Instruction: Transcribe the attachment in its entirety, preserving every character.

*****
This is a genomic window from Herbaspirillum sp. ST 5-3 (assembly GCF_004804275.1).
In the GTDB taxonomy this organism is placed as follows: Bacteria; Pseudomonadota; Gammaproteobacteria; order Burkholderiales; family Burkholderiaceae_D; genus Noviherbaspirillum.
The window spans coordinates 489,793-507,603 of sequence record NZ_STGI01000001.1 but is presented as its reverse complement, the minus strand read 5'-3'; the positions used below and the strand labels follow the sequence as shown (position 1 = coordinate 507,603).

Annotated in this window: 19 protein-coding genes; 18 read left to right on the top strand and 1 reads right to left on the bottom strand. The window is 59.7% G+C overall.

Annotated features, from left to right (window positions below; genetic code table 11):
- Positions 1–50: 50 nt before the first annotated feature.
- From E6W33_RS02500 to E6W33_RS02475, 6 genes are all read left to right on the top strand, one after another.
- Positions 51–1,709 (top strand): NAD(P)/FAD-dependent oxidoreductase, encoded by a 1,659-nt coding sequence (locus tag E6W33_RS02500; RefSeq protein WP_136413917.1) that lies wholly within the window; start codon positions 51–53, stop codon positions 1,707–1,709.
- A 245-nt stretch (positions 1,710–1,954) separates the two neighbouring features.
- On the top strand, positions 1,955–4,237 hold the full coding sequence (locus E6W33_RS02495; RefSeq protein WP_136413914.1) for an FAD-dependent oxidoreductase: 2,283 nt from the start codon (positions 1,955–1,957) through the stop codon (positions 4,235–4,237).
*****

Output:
This is a genomic window from Herbaspirillum sp. ST 5-3 (assembly GCF_004804275.1).
In the GTDB taxonomy this organism is placed as follows: Bacteria; Pseudomonadota; Gammaproteobacteria; order Burkholderiales; family Burkholderiaceae_D; genus Noviherbaspirillum.
The window spans coordinates 489,793-507,603 of sequence record NZ_STGI01000001.1 but is presented as its reverse complement, the minus strand read 5'-3'; the positions used below and the strand labels follow the sequence as shown (position 1 = coordinate 507,603).

Annotated in this window: 19 protein-coding genes; 18 read left to right on the top strand and 1 reads right to left on the bottom strand. The window is 59.7% G+C overall.

Annotated features, from left to right (window positions below; genetic code table 11):
- Positions 1–50: 50 nt before the first annotated feature.
- From E6W33_RS02500 to E6W33_RS02475, 6 genes are all read left to right on the top strand, one after another.
- Positions 51–1,709 (top strand): NAD(P)/FAD-dependent oxidoreductase, encoded by a 1,659-nt coding sequence (locus tag E6W33_RS02500; RefSeq protein WP_136413917.1) that lies wholly within the window; start codon positions 51–53, stop codon positions 1,707–1,709.
- A 245-nt stretch (positions 1,710–1,954) separates the two neighbouring features.
- On the top strand, positions 1,955–4,237 hold the full coding sequence (locus E6W33_RS02495; RefSeq protein WP_136413914.1) for an FAD-dependent oxidoreductase: 2,283 nt from the start codon (positions 1,955–1,957) through the stop codon (positions 4,235–4,237).